to declare the acts void, and of no compact to which the states are parties," if force, and that each should take measures of " acts of the federal Government are no its own for providing that neither such acts, further valid than they are authorised by the nor any other of the general Government not grants enumerated in that compact," then

we have the authority of Mr. Madison himself * See original draught of the Kentucky re- for the inevitable conclusion that it is “a solutions, in the hand-writing of Mr. Jeffer- plain principle illustrated by common praca son, lately published by his grandson. tice, and essential to the nature of compacts,


that when resort can be had to do tribunal of degraded and dependent colonies ; but superior to the authority of the parties, the that our bond of union is formed by muparties themselves must be the rightful judge tual sympathies and common interests. The in the last resort whether the bargaio made true answer to this objection has been given bas been pursued or violated." "I be consti. by Mr. Madison, which he says, " It does not tution," continues Mr. Madison, " was formed follow however, that because the states, as soby the sanction of the states, given by each in vereign parties to the constitutional compact, its sovereigo capacity; the states, then, heing must uliimately decide whether it has been parties to the constitutional compact, and in violated, that such a decisivn ought to be intheir sovereign capacity, it follows of neces- terposed, either in a hasty manner, or on sity that there can be no tribunal above their doubtful and inferior occasions. Even in the authority to decide in the last resort wbether case of ordinary conventions between different the compact made by them be violated ; aod, nations, it is always laid down that the breach consequeutly, that, as the parties to it, they must be both wilful and material to justify an must themselves decide in the last resort such application of the rule. But in the case of an questions as may be of sufficient maguitude intimate and constitutional union, like that of to require their interposition." If this right of the United States, it is evident that the indoes not exist in the several states, then it is terpositiou of the parties, in their sovereign clear that the discretion of Congress, and not capacity, can be called for by occasions only the constitution, would be the measure of deeply and essentially affecting the vital printheir powers ; and this, says Mr. Jefferson, ciples of their political system.” Experience would amount to the “ seizing the rights of demonstrates ibat ihe danger is not that a the states, and consolidatiog them in the state will resort to her sovereign rights too hands of the general Government, with a frequently, or on light and trivial occasions, power assumed to bind the states not only in but that she may shrink from asserting them cases madej federal, but in all cases whatso- 'as often as may be necessary. ever; which would be to surrender the form It is maintained by Souih Carolina, that of Government we have chosen, to live under according to the true spirit of the constitution, one deriviog its power from its own will." it becomes Congress, in all emergencies like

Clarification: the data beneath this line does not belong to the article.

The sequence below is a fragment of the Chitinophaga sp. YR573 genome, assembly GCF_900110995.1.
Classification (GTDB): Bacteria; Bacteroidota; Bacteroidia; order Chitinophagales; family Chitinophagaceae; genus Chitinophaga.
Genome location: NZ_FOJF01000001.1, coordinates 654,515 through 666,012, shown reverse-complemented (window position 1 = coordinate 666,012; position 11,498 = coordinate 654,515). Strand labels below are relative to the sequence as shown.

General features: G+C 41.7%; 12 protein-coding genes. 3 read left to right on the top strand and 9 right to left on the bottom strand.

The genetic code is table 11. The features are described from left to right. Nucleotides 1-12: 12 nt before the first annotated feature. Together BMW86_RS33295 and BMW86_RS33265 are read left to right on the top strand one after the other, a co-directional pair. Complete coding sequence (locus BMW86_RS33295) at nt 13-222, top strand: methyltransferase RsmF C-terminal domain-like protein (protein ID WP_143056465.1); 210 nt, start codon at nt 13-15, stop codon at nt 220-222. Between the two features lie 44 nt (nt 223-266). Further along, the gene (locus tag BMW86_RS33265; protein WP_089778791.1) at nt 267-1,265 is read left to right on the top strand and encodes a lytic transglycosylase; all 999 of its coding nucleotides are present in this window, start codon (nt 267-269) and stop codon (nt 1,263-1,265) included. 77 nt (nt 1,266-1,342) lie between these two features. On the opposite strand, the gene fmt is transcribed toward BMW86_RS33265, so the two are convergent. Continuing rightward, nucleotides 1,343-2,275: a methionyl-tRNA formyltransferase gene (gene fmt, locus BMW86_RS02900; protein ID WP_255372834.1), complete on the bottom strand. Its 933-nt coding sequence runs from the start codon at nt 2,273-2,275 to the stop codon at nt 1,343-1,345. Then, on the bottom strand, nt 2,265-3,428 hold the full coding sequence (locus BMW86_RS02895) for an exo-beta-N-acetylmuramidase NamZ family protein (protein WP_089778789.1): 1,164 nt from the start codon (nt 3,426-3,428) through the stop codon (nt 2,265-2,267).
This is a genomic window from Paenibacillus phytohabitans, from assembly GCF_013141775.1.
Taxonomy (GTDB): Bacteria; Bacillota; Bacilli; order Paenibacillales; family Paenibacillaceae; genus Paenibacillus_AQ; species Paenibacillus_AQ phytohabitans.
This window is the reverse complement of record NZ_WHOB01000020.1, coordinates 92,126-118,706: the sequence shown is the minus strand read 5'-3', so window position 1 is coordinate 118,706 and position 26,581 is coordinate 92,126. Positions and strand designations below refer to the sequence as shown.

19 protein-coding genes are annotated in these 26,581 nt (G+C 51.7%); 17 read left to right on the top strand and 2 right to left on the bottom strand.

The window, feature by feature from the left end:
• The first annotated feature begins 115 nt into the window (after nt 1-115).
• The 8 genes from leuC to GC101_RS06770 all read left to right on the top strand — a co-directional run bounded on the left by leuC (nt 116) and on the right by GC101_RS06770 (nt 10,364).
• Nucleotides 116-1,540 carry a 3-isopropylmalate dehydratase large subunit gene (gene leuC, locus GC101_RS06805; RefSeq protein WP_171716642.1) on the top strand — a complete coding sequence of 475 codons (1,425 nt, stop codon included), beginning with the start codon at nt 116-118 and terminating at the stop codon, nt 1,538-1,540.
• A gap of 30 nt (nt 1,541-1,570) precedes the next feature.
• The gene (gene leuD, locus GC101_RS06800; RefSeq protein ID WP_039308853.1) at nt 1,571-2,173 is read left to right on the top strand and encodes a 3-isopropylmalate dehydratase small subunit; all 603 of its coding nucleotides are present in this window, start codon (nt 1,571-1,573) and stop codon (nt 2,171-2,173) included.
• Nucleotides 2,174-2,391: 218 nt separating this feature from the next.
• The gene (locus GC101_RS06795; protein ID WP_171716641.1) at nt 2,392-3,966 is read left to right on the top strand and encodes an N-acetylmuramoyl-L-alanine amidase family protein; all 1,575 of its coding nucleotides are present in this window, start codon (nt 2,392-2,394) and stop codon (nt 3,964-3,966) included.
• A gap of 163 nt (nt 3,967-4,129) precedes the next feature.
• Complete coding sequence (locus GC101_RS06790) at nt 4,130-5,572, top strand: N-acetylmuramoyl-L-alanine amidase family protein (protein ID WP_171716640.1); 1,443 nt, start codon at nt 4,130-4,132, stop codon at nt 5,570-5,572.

We bold it to be impossible to resist the the present, either to remove the evil by leargument, that the several states, as sovereign gislation, or to solicit of the states the call of parties to the compact, must possess the power, a convention, and that on a failure to obtain in case of "gross, deliberate, and palpable by the consent of three-fourths of all the states violation of the constitution, to judge each for ao amendment, giving the disputed power, it itself, as well of the infraction as the mode and must be regarded as never having been inmeasure of redress," or ours is a consolidated tended to be given. These principles bave Guvernment without limitatiou of powers,'